All mechanical and electrical equipment are made of multiple parts that work together to serve a common purpose. The sewing machine is not an exception. For professional tailors and dressmakers, it is very important to learn every part of their machines. The parts of a sewing machine can be viewed as main and auxiliary.
The auxiliary parts of a sewing machine are those parts that don’t come with the equipment. They are purchased externally and later attached to the machine. An example of this is the walking foot. Sewing machines come with their own foot; usually a pressing foot. However, not all tailoring work can be done with this foot therefore the need for a walking foot.
Do You Drop The Feed Dogs When Using A Walking Foot?
Whether or not you drop the feed dogs when you are using a walking foot is entirely dependent on the type of sewing job you are doing. Feed dogs are designed to help hold the back of the fabric and move it forward so stitching can go seamlessly. It operates in an up forward down and back sequence. The foot operates on the fabric from the top while the feed dogs do their jobs from beneath the fabric.
When Do You Need To Use A Walking Foot?
Like we earlier said, a sewing machine comes with its own foot; usually a normal presser foot. However, this foot cannot perform all sewing functions and therefore you would need another foot for these particular jobs. A walking foot (also called a dual feed foot) is uniquely designed to perform the functions that a normal foot may not be able to do. You will need to use a walking foot when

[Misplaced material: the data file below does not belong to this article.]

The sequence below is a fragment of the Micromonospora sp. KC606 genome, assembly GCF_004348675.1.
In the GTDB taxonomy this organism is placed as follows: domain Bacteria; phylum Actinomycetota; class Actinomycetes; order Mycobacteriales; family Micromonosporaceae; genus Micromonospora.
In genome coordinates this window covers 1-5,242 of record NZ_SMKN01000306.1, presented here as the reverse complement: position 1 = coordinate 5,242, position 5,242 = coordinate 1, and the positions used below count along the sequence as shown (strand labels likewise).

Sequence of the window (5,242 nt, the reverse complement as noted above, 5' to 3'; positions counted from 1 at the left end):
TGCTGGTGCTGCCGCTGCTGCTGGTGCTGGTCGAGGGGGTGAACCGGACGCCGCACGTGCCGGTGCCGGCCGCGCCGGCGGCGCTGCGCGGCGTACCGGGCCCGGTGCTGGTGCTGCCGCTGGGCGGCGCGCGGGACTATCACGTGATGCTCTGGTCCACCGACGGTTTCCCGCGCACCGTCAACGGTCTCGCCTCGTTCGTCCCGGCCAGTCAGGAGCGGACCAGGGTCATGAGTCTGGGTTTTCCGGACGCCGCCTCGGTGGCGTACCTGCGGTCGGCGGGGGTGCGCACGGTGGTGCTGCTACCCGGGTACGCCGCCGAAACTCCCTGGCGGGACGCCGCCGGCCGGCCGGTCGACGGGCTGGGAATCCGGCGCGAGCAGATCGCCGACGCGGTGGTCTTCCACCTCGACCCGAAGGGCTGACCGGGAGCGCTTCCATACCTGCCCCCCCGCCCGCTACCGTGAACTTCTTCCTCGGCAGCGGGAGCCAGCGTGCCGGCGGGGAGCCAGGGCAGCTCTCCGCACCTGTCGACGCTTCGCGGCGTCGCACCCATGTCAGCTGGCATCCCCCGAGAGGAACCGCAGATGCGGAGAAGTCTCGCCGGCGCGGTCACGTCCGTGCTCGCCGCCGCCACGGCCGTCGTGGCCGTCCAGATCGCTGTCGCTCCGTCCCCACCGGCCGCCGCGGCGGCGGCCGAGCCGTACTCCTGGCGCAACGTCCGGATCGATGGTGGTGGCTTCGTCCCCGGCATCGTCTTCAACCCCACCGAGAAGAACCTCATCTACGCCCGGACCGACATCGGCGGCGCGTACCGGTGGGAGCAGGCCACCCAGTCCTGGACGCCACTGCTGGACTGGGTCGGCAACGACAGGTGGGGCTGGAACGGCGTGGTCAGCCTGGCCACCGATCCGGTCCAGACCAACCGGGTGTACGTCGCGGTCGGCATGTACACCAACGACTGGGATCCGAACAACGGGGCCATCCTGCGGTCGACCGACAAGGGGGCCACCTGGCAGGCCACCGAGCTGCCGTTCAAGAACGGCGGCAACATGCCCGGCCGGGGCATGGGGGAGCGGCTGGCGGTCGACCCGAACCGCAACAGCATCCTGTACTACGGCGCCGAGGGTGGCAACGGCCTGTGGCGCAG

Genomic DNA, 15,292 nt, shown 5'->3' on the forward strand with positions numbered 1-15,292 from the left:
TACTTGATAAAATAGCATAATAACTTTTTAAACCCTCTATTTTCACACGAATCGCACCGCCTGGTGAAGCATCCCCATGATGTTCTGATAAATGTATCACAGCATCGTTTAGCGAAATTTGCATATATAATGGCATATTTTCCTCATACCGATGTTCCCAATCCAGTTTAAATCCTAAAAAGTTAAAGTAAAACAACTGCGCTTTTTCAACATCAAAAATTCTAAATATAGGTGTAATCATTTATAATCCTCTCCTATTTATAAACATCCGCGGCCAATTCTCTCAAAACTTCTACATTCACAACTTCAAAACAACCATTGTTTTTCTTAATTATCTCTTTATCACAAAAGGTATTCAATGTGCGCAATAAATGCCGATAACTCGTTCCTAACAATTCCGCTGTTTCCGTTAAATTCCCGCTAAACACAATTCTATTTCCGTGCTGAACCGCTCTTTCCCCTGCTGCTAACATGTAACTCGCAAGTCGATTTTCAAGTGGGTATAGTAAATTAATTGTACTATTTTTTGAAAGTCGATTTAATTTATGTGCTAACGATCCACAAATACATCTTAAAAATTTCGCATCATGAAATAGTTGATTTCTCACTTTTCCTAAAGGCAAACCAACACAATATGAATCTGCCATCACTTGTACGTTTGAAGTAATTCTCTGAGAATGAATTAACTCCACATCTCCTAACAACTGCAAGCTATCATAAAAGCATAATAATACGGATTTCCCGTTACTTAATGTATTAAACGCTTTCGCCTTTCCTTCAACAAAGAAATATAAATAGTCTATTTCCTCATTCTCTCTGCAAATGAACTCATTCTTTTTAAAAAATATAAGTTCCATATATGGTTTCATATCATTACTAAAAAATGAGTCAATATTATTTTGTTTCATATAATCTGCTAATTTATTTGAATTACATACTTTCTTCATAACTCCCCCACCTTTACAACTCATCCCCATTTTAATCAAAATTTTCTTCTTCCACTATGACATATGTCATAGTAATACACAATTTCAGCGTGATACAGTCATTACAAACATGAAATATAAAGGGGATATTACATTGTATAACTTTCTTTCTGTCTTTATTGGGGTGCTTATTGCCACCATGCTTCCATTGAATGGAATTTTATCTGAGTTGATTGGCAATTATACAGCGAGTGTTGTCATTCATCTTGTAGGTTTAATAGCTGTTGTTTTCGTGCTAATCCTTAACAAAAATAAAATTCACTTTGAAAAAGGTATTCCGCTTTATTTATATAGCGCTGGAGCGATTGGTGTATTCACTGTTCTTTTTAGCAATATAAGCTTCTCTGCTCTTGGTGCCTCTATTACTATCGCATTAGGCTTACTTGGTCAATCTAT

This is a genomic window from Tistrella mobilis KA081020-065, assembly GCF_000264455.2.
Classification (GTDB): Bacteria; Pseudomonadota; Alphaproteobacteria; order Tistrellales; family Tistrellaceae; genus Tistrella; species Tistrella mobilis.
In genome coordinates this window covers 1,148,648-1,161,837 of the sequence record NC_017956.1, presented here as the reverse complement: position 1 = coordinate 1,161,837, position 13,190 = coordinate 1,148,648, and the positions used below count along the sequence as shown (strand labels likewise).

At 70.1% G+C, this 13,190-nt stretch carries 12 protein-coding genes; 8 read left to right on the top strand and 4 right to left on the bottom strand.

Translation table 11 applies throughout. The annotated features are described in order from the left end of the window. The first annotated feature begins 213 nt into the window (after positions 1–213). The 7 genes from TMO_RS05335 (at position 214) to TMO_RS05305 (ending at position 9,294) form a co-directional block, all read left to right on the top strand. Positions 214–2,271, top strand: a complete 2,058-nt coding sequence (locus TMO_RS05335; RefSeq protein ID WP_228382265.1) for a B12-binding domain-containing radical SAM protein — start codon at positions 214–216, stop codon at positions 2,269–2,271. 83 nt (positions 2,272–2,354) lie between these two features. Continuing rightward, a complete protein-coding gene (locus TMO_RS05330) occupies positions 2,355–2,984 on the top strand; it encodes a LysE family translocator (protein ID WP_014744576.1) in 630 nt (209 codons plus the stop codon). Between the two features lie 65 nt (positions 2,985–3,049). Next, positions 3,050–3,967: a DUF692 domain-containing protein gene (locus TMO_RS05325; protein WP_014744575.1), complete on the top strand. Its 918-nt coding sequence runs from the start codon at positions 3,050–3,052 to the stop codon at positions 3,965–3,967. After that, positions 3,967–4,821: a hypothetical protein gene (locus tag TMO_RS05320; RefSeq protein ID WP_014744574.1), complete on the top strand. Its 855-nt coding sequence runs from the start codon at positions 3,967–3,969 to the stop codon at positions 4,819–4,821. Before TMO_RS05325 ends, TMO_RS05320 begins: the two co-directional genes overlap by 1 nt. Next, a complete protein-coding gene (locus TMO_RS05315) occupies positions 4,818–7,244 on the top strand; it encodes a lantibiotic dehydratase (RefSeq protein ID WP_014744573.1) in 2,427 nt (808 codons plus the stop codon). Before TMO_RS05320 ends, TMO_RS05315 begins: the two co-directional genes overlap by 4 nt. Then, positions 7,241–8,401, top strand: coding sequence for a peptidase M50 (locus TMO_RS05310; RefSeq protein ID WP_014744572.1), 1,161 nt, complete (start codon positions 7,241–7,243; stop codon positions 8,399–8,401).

- You are making a quilt: Quilting is the process of making creative designs on a piece of fabric. When you are making a quilt on a piece of fabric, then you would need a walking foot to allow you to keep the fabric in place and prevent shifting which could damage the cloth as a whole. A normal foot might not be able to hold three layers of fabric together but a walking foot definitely can.
- You are dealing with thick seams: Let us illustrate with a pair of sport joggers. When sewing something as thick this, using a normal foot might work for the side seams but when it comes to areas such as the waist of the joggers, navigating with a presser foot might leave threads intertwined and it could halt the entire process. It would be better to use a walking foot for this job. Thick materials more often than not will require a walking foot so you could sew without any stress.
- You are matching seam intersects: When you are sewing a shirt, seams will intersect at the arms and at the collar. When you are matching this seam intersects, if you use a normal foot, your seams might overlap and go out of formation. This will lead to you having to undo such seams with your hands which could take a lot of time. using a walking foot, however, saves you from this stress. Once the seams are perfectly pinned, a walking foot will make sure your layers are sewn perfectly.
- You are attaching other prints to your fabric: More often than not, beautiful clothes are made with multiple pieces of fabric sewn together in unique and complex ways. Professional tailors who handle jobs like this are very particular about how their seams will come out when they are done. Rough seams will take away the beauty of your dress and that is why you need a walking foot. If you use a normal foot for this sort of job, it does not mean it won’t have a good outlook but you would have to be extra careful. If you cut your pieces and align them perfectly with your seams, a walking foot will make sure it is sewn just right.